Sometimes those that are worthy of being written about comes in the most unassuming places. I have taken photos of restaurants I wanted to write about but they seem to get stuck on my phone and not get on pages of my blog. It’s like a person you just like but not passionate about. He does not keep you awake at night or make you smile when you think about them.
Anyway, after a while of not writing about food (I missed it) and fed up with business writing, I came across a restaurant that reminded me of my childhood and made me want to write again, Rose & Grace Restaurant in Sto. Tomas, Batangas. I just came from Hidden Valley Springs in Laguna (still looked good even after 20 years) and Shrine of Padre Pio that weekend and we had an early lunch there.
|Hidden Valley Springs resort|
|Shrine of Padre Pio|
And like a long lost relative, Rose & Grace beckoned me into its arms. When I saw their pork adobo with this orange sauce among the rows of viands in the counter, it reminded me of my Lola’s adobong Batangas. I can’t help but smile when I pointed it to the waitress. By the way, Rose and Grace Restaurant is like an airconditioned canteen where you can choose from a wide food selection behind a glass case and the server will bring your food to you.
And their adobo did not disappoint. It was identical to what I used to eat in Batangas when I went on vacation in my Lola’s house during summer. We would eat adobo on a wooden table while sitting on wooden benches with an overhead fan rotating above. The piping hot rice that accompanied the adobo would smell of pandan leaves which until now I can’t recreate.
Rose and Grace's adobo like my Lola’s was tender and oily. Yes it was sinful. The orange, annatto oil with pork fat was yum (okay pardon the cliché ). I felt like a kid again eating in my Lola’s kitchen. Adobo slow cooked in soy sauce and vinegar then simmered with annatto powder or atchuete for more color and flavor was my kind of adobo.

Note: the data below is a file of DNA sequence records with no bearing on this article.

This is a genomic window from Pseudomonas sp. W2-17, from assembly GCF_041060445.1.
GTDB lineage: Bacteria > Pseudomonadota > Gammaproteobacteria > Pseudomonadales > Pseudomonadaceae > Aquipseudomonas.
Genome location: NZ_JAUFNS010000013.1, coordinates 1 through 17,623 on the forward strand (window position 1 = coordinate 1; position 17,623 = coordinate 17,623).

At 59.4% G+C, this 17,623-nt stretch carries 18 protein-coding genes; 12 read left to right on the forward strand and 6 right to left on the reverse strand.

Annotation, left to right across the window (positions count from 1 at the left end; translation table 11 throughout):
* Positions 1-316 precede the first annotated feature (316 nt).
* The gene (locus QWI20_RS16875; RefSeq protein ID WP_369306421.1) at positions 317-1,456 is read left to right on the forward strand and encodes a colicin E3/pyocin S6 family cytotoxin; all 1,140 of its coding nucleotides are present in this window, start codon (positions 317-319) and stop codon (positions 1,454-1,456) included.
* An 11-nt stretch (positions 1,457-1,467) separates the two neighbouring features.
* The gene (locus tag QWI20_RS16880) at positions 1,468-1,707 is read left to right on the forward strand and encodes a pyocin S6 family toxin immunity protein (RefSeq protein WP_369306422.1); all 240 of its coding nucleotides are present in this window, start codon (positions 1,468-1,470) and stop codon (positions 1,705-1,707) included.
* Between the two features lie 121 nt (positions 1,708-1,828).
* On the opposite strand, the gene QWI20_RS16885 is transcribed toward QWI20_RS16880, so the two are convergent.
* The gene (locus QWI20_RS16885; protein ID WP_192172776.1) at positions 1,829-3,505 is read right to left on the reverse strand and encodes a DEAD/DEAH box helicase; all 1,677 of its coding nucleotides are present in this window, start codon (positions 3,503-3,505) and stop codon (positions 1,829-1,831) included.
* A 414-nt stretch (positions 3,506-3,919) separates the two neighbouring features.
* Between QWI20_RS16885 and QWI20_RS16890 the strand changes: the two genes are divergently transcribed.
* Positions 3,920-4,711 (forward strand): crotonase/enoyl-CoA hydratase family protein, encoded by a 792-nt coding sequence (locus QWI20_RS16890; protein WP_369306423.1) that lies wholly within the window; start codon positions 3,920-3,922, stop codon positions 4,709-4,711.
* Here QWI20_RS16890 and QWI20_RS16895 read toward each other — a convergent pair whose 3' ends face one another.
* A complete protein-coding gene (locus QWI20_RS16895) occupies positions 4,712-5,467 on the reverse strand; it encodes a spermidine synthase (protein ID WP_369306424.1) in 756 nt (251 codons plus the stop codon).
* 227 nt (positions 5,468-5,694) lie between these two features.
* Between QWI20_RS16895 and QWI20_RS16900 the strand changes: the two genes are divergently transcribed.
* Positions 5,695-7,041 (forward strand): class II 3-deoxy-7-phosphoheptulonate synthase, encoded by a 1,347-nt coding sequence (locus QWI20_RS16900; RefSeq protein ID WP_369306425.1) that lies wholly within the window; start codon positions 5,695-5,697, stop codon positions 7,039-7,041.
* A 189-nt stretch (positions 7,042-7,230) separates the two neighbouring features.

But I did not order adobong baboy only, I also ordered their adobong pusit, also a favorite of mine. Not as strong a flavor like the adobong baboy and not as oily but just as tasty. I like adobong pusit not only because I do not know how to cook it but because as an avid rice eater it went well with rice. Crunching on those small squid tentacles may sound morbid but was a treat especially pouring that dark, sweet and sour liquid sauce on warm rice :)
I also ordered their sinaing na tambakol (yes, we ordered a lot, I got excited) also a reminder of my childhood. A far cry to the sinful adobong baboy, this one is the”healthy dish” but just as satisfying. It lends a fresh taste to the palate and went well with the other dishes. From what I know, sinaing in Batangas is a type of cooking where fish is wrapped in banana leaves and steamed in a clay pot. Maybe it was marinated too because there was surprisingly good flavor on that fish.
Another surprise for me was the pork barbecue my son ordered. Grilled bite sized chunks of pork slathered in this rich red, tangy sauce. It didn’t look out of the ordinary but it was one of the better barbecues I had in a while. It was also tender not stiff or rubbery, just goes to show they know how to cook their barbecue well. Maybe that’s why my son wanted to hoard it all for himself.
To cap it off, we ordered their leche flan. It was ¼ of its actual size. It was also a nice reminder from childhood where there was always leche flan during fiesta. Here, their flan was bigger though not as creamy but still, a sweet way to end a good meal.